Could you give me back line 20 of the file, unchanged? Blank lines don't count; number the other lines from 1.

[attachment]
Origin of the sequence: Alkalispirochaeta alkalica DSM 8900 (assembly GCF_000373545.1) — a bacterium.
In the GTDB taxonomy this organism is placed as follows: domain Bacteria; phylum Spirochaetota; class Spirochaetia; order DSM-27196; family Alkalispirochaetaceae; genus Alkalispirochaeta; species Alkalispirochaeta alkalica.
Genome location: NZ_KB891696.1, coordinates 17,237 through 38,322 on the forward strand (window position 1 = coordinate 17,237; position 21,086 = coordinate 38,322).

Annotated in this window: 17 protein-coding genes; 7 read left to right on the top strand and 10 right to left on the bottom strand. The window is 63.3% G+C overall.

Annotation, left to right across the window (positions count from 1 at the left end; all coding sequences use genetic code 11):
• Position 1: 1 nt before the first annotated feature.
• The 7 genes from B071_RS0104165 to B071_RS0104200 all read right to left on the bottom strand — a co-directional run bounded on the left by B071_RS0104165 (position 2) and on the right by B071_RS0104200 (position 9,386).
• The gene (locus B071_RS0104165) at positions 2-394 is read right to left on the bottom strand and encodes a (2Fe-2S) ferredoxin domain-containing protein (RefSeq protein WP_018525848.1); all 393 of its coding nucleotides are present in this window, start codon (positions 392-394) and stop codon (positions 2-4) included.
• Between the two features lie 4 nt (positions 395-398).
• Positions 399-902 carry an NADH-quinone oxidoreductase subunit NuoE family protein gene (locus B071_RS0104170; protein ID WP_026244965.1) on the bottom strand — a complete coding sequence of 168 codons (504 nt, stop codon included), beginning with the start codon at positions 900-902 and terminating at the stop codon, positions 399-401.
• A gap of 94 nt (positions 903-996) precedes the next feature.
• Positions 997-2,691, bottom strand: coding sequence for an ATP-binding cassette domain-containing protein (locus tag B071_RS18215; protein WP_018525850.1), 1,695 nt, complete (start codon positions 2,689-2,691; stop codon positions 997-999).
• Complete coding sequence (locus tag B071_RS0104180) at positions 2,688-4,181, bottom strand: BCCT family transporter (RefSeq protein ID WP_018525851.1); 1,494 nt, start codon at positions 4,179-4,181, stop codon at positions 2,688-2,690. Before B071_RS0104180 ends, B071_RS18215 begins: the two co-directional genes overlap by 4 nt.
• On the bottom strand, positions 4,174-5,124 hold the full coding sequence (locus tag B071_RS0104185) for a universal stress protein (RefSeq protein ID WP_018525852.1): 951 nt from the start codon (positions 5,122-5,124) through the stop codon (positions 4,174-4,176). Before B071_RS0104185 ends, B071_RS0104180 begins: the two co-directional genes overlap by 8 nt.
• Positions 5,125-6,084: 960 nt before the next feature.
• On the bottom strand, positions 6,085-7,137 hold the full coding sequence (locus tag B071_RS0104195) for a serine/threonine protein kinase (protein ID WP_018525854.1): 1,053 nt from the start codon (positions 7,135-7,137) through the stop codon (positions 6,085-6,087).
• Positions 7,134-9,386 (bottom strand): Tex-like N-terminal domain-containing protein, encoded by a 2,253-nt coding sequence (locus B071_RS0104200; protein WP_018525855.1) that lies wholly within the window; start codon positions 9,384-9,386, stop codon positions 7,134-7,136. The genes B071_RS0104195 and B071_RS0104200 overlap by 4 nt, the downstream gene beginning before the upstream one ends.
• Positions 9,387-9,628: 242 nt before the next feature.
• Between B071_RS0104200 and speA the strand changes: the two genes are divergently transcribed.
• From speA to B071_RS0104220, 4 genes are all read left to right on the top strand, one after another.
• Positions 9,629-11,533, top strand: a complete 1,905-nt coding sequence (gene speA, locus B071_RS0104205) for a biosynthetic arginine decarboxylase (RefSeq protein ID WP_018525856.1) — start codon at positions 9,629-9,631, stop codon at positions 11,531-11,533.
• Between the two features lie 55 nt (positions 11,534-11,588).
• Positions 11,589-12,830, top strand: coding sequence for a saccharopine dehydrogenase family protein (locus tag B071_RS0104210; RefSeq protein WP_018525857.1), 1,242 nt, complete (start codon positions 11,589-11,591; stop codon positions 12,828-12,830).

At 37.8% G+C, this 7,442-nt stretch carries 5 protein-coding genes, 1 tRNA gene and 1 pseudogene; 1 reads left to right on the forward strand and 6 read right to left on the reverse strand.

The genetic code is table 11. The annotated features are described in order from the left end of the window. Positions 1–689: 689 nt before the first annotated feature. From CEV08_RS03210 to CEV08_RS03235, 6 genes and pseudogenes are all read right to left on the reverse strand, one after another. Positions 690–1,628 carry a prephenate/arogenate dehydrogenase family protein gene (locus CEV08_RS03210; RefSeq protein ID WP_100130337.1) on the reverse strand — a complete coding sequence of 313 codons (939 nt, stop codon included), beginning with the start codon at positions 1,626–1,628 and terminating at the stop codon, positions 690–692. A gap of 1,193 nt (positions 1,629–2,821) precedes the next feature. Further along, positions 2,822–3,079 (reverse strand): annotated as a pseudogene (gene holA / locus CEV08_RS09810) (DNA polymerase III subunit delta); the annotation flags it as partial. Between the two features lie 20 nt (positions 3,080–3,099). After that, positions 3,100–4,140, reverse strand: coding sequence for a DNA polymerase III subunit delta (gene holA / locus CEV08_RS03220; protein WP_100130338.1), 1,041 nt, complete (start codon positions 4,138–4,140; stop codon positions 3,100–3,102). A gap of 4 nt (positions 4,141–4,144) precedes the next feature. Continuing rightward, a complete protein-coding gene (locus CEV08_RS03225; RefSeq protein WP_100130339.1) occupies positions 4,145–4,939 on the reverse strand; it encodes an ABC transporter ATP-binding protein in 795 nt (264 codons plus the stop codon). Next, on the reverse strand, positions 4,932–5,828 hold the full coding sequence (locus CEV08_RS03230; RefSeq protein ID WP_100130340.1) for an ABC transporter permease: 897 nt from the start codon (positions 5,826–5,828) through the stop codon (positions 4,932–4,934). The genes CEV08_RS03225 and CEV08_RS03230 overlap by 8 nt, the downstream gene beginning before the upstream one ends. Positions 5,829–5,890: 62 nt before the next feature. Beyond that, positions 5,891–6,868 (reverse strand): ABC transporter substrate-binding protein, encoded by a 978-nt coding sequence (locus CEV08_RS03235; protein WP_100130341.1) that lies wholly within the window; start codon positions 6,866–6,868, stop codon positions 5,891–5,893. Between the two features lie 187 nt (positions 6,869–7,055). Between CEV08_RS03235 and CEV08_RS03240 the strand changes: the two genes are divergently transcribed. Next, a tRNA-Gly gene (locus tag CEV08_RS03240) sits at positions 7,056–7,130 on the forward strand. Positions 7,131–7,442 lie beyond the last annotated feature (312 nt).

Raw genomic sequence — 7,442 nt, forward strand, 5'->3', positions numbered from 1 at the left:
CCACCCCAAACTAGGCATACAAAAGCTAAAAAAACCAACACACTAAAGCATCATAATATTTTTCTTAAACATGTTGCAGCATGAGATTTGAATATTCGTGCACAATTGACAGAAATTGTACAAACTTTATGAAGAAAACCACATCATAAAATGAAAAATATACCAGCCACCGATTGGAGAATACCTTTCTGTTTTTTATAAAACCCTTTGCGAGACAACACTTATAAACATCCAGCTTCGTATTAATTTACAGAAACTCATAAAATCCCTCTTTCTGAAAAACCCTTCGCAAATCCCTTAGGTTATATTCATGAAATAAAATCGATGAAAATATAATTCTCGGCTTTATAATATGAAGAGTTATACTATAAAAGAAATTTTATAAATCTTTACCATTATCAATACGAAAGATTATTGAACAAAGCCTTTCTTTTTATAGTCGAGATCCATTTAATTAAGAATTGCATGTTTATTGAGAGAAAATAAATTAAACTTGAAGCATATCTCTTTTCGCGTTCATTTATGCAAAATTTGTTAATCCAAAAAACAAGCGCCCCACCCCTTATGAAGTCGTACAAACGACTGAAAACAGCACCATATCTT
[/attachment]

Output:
• From speA to B071_RS0104220, 4 genes are all read left to right on the top strand, one after another.